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Posts from the ‘Safety’ Category

Preliminary report on Uber’s driverless car fatality shows the need for tougher regulatory controls

The Conversation, 29 May 2018
The US National Transportation Safety Board has released a damning preliminary report on the fatal crash in March between a cyclist and a driverless vehicle operated by Uber. The report does not attempt to determine “probable cause”. Nevertheless, it lists a number of questionable design decisions that appear to have greatly increased the risks of a crash during the trial period.
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‘No thought’: EPA boss slams oBike rollout amid new crackdown

The Age, 30 May 2018
Bike share company oBike will be hit with hefty fines of $3000 for each dumped or damaged bike it fails to collect within a certain timeframe under a crackdown announced by the Environmental Protection Authority on Wednesday. The head of Victoria’s environmental authority has slammed the dockless bike share company for the way it entered the Melbourne market, declaring tough new regulations will send a clear message to the Singaporean-based oBike that it needs to “lift its form”.

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Dockless share bikes are the frontline of a battle between Chinese tech giants

Australian Financial Review, 27 April 2018
On April 4, 2018, when news broke that a man had dumped a bicycle on lane one of the Sydney Harbour Bridge before scaling the superstructure and causing traffic chaos, the first thought in many a Sydneysider’s mind was: “I bet it was a share bike.” It turned out it wasn’t. But those water-cooler conversations spoke volumes about the city’s troubled relationship with dockless bikes.
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Who’s to blame when driverless cars have an accident?

The Conversation, 20 March 2018
The news that an Uber self-driving vehicle has killed a pedestrian in the US has made headlines around the world. It’s a reminder that the era of self-driving cars is fast approaching. Decades of research into advanced sensors, mapping, navigation and control methods have now come to fruition and autonomous cars are starting to hit the roads in pilot trials.
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Slow cycling isn’t just for fun – it’s essential for many city workers

The Conversation, 16 March 2018
In cities, people use bicycles for far more than just commuting and recreation. For many people, riding a bike is not just a way to get to work; it is a livelihood necessity and helps sustain urban economies. And for people who rely on a bike to do their job, safe access to city roads is essential. With increasing urban pollution and poverty around the world, we urgently need to think about how to plan new cities and redesign old cities to accommodate cycling’s varied uses.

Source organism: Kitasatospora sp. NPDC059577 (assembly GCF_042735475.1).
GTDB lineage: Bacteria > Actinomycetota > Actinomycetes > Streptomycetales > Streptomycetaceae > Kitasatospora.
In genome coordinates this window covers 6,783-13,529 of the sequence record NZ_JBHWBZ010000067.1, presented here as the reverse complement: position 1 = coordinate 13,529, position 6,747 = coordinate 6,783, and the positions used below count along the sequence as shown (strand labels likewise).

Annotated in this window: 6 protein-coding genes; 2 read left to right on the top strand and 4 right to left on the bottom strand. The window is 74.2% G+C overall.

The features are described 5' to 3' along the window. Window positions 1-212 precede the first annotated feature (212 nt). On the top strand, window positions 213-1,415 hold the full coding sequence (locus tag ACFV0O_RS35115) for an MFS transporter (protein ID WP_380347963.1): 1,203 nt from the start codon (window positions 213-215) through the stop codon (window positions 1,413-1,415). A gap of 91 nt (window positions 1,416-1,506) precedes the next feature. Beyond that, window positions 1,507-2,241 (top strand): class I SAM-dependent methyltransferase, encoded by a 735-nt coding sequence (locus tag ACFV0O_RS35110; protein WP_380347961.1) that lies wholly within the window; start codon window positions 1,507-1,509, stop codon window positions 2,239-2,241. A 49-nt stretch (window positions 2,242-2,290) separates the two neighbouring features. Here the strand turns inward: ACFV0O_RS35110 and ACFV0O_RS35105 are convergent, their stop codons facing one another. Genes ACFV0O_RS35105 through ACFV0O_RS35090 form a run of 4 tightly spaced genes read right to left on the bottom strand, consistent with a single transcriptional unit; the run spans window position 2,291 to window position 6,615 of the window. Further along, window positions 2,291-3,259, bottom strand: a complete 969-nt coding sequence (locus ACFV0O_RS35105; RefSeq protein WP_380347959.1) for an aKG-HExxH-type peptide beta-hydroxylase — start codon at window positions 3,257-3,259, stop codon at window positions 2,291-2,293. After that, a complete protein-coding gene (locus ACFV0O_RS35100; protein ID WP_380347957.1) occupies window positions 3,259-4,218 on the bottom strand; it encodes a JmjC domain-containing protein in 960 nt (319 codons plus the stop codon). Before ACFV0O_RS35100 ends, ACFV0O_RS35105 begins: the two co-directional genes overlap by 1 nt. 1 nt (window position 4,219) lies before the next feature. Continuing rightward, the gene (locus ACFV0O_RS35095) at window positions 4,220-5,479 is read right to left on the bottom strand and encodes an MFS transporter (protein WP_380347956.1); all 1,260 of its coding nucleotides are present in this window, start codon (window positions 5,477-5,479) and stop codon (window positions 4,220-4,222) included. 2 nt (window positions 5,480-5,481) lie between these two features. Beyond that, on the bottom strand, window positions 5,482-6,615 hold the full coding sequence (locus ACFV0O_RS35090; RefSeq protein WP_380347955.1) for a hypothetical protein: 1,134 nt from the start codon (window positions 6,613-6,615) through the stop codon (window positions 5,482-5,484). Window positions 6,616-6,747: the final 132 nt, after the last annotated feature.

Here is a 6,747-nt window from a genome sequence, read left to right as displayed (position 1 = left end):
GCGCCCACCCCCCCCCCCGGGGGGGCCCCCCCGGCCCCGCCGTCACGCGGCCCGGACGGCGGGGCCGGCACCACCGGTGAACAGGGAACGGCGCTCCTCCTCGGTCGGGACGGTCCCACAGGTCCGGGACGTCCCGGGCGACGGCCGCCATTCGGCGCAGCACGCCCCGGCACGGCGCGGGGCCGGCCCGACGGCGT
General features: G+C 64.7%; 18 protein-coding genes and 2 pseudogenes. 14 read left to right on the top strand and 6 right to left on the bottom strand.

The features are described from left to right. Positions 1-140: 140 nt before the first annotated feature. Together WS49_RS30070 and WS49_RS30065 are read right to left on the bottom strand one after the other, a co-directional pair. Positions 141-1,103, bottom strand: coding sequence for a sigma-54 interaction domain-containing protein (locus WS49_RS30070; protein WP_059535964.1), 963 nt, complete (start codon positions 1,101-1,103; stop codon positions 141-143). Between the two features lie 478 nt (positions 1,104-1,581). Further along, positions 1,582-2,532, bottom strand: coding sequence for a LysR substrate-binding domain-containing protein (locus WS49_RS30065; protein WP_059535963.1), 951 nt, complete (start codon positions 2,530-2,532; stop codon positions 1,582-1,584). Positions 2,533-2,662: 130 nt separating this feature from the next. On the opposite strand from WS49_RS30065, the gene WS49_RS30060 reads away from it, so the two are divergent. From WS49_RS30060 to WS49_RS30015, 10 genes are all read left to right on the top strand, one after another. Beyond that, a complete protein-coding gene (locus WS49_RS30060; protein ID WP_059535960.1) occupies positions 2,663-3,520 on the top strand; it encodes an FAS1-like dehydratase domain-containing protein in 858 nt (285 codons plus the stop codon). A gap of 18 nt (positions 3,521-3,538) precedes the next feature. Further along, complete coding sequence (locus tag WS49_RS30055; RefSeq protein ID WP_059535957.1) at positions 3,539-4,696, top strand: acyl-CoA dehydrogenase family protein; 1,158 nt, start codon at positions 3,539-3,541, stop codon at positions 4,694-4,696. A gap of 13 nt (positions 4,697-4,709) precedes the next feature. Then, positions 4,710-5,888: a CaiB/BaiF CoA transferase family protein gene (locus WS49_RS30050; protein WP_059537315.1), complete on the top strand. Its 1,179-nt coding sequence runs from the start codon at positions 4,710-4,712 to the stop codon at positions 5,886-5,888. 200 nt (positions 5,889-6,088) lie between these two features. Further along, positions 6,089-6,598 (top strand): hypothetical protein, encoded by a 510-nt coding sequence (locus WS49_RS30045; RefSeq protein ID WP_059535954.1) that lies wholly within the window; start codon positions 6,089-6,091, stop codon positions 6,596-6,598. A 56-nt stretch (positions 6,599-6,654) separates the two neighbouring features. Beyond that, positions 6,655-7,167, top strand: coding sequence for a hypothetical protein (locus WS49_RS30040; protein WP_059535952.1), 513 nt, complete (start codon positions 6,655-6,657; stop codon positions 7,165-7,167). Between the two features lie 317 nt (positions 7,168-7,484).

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Brussels to make public transport free on high air pollution days

The Guardian, 27 February 2018
Brussels has moved to make the city’s public transport and bike share system free on the smoggiest days in a bid to drive down pollution levels and meet EU air quality directives. After two consecutive days of high particulate matter (PM) levels – defined as surpassing an average of 51-70 micrograms per cubic metre of air – buses, trams and metros would have to open their doors completely free, under new city council rules.
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Five biases create problems with share bikes – here’s what we can do to counter them

The Conversation, 28 February 2018
Share-bike littering is a problem almost everywhere they’re introduced. In countries as diverse as China, Singapore and Ireland the bikes can be seen abandoned in the worst places. There are three elements to understanding the problems of share-bike dumping and vandalism:
* behaviour, or how we make the choices about how to act
* context, or the environment we’re in at the time the action happens, of which national culture is an important part
* cognition or how our brains process information.

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Boeing raises prospect of only one pilot in the cockpit of planes

The Guardian, 9 February 2018
Once there were three on the flight deck. Then the number of flight crew fell to two when the Boeing 757 changed the way cockpits were designed in the 1980s. Now, jetmakers are studying what it would take to go down to a single pilot, starting with cargo flights.

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‘Disgrace’: 2,000 trucks receive defect notices in police crackdown

The Guardian, 2 February 2018
A police crackdown on truck safety across Australia has resulted in 2,000 vehicles being issued with defect notices and 26 drivers testing positive for drugs in less than 24 hours. The operation, which police said was the biggest so far, follows a spate of truck crashes in New South Wales that killed five people in two days last month. Police in New South Wales, Victoria, Queensland, South Australia and the ACT were deployed in the large-scale truck safety crackdown on Thursday, dubbed “Operation Rolling Thunder”.

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Three reasons why share-bikes don’t fit Australian culture

The Conversation, 25 January 2018
Many cities are keen on dockless share-bike schemes such as oBikes or Reddy Go, and for good reason. They promote greater physical movement, help solve transport problems in congested cities, and can be fun. But there’s a downside. Share-bikes can litter our cities and be found in rivers, up trees, in gutters, and strewn around public places. One of the reasons for this is culture.
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